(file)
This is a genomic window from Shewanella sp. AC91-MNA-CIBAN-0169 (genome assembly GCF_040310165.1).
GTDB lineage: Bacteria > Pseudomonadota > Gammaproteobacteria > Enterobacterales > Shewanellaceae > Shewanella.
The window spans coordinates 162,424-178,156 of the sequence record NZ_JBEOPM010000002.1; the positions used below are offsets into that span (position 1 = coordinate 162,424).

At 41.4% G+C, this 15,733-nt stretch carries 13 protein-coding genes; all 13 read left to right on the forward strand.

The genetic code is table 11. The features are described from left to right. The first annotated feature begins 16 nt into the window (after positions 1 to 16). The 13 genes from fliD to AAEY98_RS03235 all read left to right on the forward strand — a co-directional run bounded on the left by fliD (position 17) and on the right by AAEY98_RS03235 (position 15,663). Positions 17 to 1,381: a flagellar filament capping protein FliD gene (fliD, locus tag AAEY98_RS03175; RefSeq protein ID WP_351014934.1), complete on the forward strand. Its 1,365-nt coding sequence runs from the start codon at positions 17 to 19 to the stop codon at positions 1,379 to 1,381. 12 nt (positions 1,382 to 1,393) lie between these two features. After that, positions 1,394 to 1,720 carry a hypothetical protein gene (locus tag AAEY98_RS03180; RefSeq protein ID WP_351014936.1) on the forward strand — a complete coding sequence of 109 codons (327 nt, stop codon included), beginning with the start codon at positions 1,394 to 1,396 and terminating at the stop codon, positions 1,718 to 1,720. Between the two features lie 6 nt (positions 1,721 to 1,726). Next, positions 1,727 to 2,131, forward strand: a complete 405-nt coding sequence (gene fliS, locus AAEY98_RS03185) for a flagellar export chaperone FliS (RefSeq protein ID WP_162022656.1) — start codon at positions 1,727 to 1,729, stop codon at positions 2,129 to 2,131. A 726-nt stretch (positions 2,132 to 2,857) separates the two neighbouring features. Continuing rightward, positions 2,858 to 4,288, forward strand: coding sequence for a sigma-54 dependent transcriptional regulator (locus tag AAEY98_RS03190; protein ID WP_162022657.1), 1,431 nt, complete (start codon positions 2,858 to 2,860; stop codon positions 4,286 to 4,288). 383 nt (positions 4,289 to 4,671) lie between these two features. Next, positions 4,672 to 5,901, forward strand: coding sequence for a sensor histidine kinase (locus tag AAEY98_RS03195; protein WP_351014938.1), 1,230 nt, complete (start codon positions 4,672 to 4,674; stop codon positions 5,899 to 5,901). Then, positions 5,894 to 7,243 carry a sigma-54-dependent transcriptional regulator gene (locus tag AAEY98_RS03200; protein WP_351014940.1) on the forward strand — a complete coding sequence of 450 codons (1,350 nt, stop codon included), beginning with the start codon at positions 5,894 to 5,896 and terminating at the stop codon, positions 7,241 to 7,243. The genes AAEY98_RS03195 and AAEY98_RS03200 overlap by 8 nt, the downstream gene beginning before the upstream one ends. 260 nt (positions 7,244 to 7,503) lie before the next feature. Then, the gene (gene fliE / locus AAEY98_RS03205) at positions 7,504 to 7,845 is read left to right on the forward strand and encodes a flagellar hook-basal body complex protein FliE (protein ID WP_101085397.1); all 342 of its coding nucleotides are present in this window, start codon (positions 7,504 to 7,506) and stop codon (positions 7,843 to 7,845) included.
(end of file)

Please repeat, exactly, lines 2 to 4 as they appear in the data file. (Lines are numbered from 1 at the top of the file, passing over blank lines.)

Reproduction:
GTDB lineage: Bacteria > Pseudomonadota > Gammaproteobacteria > Enterobacterales > Shewanellaceae > Shewanella.
The window spans coordinates 162,424-178,156 of the sequence record NZ_JBEOPM010000002.1; the positions used below are offsets into that span (position 1 = coordinate 162,424).

At 41.4% G+C, this 15,733-nt stretch carries 13 protein-coding genes; all 13 read left to right on the forward strand.